Using PowerShell to set a Mailbox Timezone

A question I get asked quite often by Outlook Live administrators is if it is possible to programmatically set the timezone on a mailbox.  The scenario is that a student has not set it right when they first logged in, and they may lack the knowledge to set it to what it should be.  This can lead to help desk calls if students get confused when their calendar (for example) does not align with what they expect the time to be.

A timezone for a mailbox can be viewed and set through PowerShell.  In the example below, JennyA is the user, and Admin is the Exchange Organization Administrator.

First of all, as an admin, you need to grant yourself full access rights to the mailbox:

add-MailboxPermission -Identity jennya -User admin -AccessRights fullaccess

Then, you can check to see what the TimeZone is currently set to:

get-MailboxRegionalConfiguration -identity jennya

You will see a result like the following:

Then, you can change the TimeZone to something else…let’s say Pacific Standard Time

set-MailboxRegionalConfiguration -identity jennya -TimeZone "Pacific Standard Time"

Finally, remove the full access privileges from the admin account:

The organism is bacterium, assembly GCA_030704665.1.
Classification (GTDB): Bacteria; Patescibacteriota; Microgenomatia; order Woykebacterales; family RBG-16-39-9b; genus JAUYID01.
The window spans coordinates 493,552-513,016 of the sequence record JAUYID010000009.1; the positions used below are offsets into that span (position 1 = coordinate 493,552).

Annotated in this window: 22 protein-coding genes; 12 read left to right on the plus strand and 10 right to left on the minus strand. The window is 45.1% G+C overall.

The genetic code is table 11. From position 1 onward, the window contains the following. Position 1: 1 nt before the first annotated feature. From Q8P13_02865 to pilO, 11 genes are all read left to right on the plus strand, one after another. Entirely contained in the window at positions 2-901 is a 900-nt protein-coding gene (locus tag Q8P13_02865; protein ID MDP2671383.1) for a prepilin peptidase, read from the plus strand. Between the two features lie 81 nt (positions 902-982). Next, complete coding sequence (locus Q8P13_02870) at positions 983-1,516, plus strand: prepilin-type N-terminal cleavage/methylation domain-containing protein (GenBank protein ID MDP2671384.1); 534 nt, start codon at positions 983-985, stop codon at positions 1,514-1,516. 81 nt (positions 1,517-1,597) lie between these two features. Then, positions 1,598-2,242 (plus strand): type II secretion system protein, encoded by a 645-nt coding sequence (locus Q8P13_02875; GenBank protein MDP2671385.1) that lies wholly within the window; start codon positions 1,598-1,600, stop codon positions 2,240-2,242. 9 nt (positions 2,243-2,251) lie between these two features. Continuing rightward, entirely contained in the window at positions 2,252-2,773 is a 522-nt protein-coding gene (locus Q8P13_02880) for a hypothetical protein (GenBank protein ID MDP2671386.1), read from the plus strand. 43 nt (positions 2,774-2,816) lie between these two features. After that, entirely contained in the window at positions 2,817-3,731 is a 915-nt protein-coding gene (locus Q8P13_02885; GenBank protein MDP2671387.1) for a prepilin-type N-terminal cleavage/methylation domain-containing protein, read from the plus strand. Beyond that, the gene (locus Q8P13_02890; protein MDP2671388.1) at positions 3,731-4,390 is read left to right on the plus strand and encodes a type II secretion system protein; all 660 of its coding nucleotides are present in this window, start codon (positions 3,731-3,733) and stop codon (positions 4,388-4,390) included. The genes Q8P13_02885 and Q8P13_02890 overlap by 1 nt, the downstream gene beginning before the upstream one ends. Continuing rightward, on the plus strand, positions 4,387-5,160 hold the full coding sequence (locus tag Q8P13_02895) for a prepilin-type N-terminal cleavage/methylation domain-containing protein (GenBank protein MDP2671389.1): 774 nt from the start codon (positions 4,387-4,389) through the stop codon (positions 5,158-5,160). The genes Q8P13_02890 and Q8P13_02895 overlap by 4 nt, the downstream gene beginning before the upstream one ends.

Remove-MailboxPermission -Identity jennya -User admin -AccessRights fullaccess

If you need to do this en masse, you could of course write a PowerShell script to do this that works in conjunction with a CSV file containing the mailboxes you want to adjust.  The timezones are all referenced with their full name.  If you don’t know what to use, manually set a time zone in OWA, and then use PowerShell to see what it is called.

That’s it!

Jonny

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2 Responses to Using PowerShell to set a Mailbox Timezone

  1. Vince says:

    Any idea what this will do for students that have not yet logged in? I had been thinking I would have liked the OWA first-run screen to default to Eastern Time. Do you think doing before they log in will make it default to Eastern Time? If not, is there any other way?

  2. US LiveAtedu says:

    @VinceI just tried this… PowerShell does allow you to set a timezone for a user that has not logged on yet without complaint, but the initial screen that a user sees uses a system wide default setting (Monrovia, Reykjavik) which if left unchanged, will overwrite anything you might set. Upshot is that the commands in the post can really only be used after a user has logged on the first time.

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